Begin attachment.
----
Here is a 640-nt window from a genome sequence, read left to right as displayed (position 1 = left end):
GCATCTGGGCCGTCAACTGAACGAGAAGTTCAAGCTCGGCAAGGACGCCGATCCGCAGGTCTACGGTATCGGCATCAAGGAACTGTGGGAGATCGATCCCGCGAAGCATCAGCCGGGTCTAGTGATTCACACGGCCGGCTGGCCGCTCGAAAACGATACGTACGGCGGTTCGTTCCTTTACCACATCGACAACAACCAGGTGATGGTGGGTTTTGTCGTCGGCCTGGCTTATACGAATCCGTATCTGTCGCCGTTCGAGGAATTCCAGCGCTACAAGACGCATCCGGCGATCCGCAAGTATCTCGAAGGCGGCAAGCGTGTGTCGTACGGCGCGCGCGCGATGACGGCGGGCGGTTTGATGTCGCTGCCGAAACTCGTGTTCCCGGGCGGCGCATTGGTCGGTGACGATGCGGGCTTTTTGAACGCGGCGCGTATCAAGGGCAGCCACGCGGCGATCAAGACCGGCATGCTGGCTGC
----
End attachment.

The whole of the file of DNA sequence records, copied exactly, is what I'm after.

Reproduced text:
Here is a 640-nt window from a genome sequence, read left to right as displayed (position 1 = left end):
GCATCTGGGCCGTCAACTGAACGAGAAGTTCAAGCTCGGCAAGGACGCCGATCCGCAGGTCTACGGTATCGGCATCAAGGAACTGTGGGAGATCGATCCCGCGAAGCATCAGCCGGGTCTAGTGATTCACACGGCCGGCTGGCCGCTCGAAAACGATACGTACGGCGGTTCGTTCCTTTACCACATCGACAACAACCAGGTGATGGTGGGTTTTGTCGTCGGCCTGGCTTATACGAATCCGTATCTGTCGCCGTTCGAGGAATTCCAGCGCTACAAGACGCATCCGGCGATCCGCAAGTATCTCGAAGGCGGCAAGCGTGTGTCGTACGGCGCGCGCGCGATGACGGCGGGCGGTTTGATGTCGCTGCCGAAACTCGTGTTCCCGGGCGGCGCATTGGTCGGTGACGATGCGGGCTTTTTGAACGCGGCGCGTATCAAGGGCAGCCACGCGGCGATCAAGACCGGCATGCTGGCTGC